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Okonjo-Iweala is a veteran senior official at the World Bank, and she is often mentioned as a likely choice to become the bank’s president if and when Western powers stop insisting that an American lead the organization. Here she gives an account of development and her own work in her native Nigeria.
Lomborg believes that better policies can come only from dispassionate cost-benefit analysis—which is just what his organization, the Copenhagen Consensus Center, claims to produce. In this book, he tackles the HIV/AIDS crisis in Africa.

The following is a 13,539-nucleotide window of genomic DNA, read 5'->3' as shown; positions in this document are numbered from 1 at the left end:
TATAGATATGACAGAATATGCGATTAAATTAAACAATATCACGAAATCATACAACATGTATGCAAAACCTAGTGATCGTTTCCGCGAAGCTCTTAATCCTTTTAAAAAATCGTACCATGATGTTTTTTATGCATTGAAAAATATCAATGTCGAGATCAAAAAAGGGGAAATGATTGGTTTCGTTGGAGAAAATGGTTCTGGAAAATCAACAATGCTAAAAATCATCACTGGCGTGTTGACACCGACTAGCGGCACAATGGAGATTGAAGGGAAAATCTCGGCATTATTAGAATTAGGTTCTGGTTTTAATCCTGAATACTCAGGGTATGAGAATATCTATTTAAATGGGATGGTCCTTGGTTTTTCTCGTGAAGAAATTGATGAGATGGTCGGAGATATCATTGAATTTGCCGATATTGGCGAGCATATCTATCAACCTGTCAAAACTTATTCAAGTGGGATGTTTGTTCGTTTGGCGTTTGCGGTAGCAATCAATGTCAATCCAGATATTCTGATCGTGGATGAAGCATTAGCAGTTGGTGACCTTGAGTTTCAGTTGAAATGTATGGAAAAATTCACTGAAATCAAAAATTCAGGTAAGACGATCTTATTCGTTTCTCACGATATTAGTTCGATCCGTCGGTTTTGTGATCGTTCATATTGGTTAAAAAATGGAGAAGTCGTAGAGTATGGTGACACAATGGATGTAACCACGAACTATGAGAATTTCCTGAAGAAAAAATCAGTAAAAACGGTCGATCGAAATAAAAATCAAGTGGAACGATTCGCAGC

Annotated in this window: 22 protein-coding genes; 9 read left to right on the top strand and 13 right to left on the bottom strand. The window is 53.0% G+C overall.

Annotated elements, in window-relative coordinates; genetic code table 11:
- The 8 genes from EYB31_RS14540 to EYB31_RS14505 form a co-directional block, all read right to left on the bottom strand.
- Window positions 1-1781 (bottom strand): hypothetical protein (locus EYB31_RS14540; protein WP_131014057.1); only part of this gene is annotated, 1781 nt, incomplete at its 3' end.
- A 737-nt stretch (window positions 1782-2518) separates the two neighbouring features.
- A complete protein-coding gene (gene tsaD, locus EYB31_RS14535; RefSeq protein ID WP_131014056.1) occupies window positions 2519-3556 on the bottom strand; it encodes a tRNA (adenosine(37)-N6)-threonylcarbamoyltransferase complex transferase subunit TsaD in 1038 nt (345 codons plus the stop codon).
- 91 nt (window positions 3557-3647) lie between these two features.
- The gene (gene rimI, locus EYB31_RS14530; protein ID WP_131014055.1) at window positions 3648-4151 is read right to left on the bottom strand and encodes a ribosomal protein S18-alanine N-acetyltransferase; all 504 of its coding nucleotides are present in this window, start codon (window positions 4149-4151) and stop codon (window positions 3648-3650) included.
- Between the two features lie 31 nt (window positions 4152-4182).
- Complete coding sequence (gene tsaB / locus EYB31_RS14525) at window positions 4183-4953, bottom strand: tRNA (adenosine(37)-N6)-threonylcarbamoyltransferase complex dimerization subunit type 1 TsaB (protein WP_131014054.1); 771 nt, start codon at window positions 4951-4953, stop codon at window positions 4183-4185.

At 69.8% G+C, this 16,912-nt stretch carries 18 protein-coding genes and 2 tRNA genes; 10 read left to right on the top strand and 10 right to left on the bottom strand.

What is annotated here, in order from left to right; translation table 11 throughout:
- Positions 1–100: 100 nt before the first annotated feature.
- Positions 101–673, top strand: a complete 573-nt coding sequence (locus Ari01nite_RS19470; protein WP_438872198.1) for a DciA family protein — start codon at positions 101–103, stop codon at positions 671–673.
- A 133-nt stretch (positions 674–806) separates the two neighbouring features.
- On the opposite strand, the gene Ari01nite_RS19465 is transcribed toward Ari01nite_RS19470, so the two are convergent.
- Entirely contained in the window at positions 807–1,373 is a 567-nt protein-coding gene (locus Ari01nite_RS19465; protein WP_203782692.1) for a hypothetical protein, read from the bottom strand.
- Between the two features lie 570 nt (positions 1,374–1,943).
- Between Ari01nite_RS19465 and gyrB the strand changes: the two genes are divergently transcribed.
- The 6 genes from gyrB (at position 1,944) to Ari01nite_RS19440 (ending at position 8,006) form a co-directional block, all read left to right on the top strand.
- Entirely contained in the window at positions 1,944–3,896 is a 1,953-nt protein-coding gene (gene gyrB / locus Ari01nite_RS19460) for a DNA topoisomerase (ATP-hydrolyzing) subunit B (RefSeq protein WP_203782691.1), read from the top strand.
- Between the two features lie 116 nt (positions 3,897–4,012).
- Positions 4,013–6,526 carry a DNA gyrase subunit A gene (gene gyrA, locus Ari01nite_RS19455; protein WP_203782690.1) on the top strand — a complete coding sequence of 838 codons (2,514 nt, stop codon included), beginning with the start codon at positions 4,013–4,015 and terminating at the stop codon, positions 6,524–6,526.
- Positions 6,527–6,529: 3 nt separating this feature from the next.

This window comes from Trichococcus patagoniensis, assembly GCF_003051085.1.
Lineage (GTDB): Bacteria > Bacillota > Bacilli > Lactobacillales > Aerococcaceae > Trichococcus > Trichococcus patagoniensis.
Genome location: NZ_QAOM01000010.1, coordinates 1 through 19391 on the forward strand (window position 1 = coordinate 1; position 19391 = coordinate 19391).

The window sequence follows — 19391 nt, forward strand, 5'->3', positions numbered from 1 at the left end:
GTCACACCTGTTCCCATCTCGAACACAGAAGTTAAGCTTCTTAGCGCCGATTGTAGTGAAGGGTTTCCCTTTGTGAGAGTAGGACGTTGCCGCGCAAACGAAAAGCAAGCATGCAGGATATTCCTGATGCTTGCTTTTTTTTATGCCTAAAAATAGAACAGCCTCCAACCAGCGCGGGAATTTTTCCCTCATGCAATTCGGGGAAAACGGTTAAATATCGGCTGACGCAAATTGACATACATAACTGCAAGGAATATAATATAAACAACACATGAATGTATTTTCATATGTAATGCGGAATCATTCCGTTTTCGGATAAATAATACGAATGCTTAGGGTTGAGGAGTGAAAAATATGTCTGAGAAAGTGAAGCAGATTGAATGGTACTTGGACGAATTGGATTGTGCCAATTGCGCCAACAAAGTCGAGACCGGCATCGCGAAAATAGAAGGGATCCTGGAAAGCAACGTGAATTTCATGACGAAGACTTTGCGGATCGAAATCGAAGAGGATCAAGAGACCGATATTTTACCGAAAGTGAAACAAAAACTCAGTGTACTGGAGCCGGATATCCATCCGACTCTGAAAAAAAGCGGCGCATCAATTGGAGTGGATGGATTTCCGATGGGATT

Foster emphasizes the differences between an older generation of black elites steeped in the discipline of the struggle against apartheid and a younger generation that views South Africa in more cosmopolitan terms and is less interested in politics than in pop music and designer clothes.
These two collections assess the prospects for positive change in sub-Saharan Africa. Crawford and Lynch survey the region’s political progress and generally find it wanting. Lust and Ndegwa’s book is considerably more optimistic.